She has been with BELFOR since 2015, meaning Cara now has many friendships among fellow employees and team members. When she sees a student have a light bulb moment, she is reminded how much she loves her job, and how important education is because our industry moves so fast.

“The restoration industry is go, go, go, and we don’t always have time to teach proper information out the field,” she said. “So when people get the opportunity to come to class, we start at the very beginning.”

Cara also teaches her students that the greatest gift they can give their customers is to bring “calm to calamity.”

Where Does Our Industry Need Growth or Change?

“There are two things that come to mind. First, there could be more technology. Our industry has been around about as long as cell phones have, and look how quickly that technology has advanced with our smartphones, and yet in restoration, we still do some of the things that I was doing back in the field in like 1994,” Cara said, while admitting as well, some advancements have been made. For example, there are better programs for moisture mapping, and documentation overall.

“Cara is an amazing trainer and advocate for the restoration industry because she wants to help people learn this industry so that lives, and not just property, are restored.”
– Tammy Kleine

The second area she would like to see growth or improvement is in relationships with insurance carriers, saying she finds “our hands are so often tied, and it really fascinates me that they, nowadays, dictate the work that we do, and I have a hard time swallowing that one.”

Cara emphasized that we are the professionals and ones trained in property restoration, decontamination, and even reconstruction. She believes that starts with more communication and relationship building, as working together getter could save the carriers in the end, rather than everything they’re doing up front to try to save money.

What Advice Would You Give Fellow Women in Restoration?

“Work hard, first and foremost,” Cara said. “I didn’t get here just by sitting around. I’ve been in the trenches. I responded to Hurricane Harvey and Hurricane Irma, and was not teaching for two years because I was out in the field cleaning up after those huge disasters.”

She admitted the work is hard sometimes, and has hit many glass ceilings during her career so far, but has never changed who she is.

“Don’t give yourself up; find a place where you belong,” she said. “I think women are really intelligent, they have really good ideas … we’re just totally different in the way we think and operate, and I think that’s great.”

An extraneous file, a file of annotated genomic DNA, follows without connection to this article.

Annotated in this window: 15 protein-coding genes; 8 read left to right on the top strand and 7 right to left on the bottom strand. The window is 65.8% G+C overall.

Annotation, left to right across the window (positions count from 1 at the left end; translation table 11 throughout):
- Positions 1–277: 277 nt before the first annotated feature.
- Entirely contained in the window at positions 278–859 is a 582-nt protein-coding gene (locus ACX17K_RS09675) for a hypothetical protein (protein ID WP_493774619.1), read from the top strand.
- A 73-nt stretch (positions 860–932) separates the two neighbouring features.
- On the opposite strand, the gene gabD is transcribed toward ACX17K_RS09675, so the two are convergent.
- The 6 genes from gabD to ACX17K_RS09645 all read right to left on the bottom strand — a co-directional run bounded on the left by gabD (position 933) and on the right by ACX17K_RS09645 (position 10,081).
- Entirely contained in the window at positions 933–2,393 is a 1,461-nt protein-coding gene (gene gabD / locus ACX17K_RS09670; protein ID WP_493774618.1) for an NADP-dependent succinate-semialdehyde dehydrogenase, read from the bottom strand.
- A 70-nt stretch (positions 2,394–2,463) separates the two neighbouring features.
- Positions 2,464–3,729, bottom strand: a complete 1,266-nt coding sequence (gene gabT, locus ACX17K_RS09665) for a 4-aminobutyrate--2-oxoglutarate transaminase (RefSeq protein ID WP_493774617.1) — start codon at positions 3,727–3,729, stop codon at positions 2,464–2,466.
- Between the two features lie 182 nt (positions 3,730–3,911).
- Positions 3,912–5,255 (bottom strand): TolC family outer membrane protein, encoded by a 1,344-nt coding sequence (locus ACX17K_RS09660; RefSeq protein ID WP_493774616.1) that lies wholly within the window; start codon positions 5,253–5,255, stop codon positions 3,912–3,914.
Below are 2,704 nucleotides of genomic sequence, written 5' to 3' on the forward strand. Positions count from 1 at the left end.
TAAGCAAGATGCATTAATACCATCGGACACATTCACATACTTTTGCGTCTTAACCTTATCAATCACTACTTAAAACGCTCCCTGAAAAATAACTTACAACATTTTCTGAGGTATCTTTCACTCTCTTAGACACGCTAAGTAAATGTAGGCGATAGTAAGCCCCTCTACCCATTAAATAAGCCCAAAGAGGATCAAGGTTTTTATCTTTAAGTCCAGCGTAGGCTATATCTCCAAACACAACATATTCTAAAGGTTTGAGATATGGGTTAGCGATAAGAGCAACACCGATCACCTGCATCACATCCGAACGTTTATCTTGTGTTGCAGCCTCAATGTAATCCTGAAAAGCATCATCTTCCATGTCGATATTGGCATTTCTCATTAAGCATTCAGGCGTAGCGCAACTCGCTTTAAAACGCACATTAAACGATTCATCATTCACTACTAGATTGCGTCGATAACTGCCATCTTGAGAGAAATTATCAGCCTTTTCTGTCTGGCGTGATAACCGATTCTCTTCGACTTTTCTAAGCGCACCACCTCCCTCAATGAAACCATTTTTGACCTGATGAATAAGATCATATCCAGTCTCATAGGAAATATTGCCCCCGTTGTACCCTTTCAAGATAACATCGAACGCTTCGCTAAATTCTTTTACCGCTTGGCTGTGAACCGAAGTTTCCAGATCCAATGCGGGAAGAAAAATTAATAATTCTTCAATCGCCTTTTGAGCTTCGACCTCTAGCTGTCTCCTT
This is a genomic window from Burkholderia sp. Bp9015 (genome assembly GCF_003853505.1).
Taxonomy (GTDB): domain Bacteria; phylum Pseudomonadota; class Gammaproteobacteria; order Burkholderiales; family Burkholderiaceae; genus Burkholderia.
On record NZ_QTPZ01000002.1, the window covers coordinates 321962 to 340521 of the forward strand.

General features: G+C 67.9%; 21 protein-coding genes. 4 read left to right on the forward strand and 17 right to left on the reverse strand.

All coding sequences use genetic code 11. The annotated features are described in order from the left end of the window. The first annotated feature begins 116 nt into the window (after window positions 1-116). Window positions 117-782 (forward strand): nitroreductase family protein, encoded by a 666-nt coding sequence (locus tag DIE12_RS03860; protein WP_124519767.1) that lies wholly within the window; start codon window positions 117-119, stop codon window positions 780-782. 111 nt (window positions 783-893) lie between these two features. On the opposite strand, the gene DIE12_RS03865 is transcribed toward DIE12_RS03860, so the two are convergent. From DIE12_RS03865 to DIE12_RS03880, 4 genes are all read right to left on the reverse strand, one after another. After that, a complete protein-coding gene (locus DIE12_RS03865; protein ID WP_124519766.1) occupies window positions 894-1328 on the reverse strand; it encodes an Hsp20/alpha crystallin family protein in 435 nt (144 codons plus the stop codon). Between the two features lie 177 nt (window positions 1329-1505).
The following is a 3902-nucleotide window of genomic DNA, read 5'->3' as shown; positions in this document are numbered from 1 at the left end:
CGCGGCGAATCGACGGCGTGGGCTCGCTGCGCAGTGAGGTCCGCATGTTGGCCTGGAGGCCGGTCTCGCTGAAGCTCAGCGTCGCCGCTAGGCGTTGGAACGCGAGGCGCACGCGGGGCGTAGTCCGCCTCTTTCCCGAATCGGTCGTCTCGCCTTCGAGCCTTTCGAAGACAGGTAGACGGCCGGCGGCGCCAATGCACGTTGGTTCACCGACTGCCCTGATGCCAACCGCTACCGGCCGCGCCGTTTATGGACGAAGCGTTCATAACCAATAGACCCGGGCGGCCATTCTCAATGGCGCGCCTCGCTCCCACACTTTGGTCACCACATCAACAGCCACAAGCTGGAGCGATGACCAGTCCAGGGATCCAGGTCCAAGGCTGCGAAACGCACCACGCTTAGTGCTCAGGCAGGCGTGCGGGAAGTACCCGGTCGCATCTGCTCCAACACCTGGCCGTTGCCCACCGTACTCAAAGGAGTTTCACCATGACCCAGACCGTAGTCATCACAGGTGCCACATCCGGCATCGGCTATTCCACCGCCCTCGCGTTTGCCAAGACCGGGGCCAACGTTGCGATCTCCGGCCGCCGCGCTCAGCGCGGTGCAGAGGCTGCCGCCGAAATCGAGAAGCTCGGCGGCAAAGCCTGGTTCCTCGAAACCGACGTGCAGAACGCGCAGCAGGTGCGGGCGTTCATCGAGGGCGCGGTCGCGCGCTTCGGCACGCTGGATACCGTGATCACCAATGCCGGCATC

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Lisa Lavender

First Runner Up

Lisa Lavender

COO, Berks Fire Water Restorations

COO, Restoration Technical Institute

COO, iRestore Software

Lisa has been nominated for the Women in Restoration award since its inception in 2016, and continually been within the top 10. This year, five different people nominated her. For those who know Lisa, that is no surprise. One of the people who nominated her called her a superhero without the cape, and Lisa’s energy and passion are proof she is just that.

Lisa and her husband, Ted, started Berks Fire Water Restorations in 2000, then launched the Restoration Technical Institute in 2012, followed by iRestore Software within the last couple of years.

Lisa is tirelessly passionate about systems and company culture, and writes on both topics often in her monthly Restoring Success column in R&R.

“Lisa is a leader who consistently leads and mentors with high energy, a spirit of excellence, and a positive attitude, always encouraging others in their own journey in the industry.”
– CarolAnn Price

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Maria Neumann

Second Runner Up

Maria Neumann

Owner, Fire & Water Damage Recovery

Just like the first runner-up, Maria has been nominated multiple times since the inception of this award five years ago, and always received high marks from the judges. With 21 years of industry experience, Maria has been able to create a unique voice for her company, and believes strongly in accommodating the wishes of her clients, even if the insurance company disapproves.

Maria took the reins of a failing restoration company more than a decade ago, and turned it around. According to those who nominated her, Maria excels in marketing and customer relations, and since 1999 has helped more than 22,000 residential and commercial property owners minimize property losses while restoring their properties to safe, pre-loss condition.

Maria is a bold woman entrepreneur who has a strong passion and dedication to connect and influence people through demonstration and augmentation.”
– Serena Yu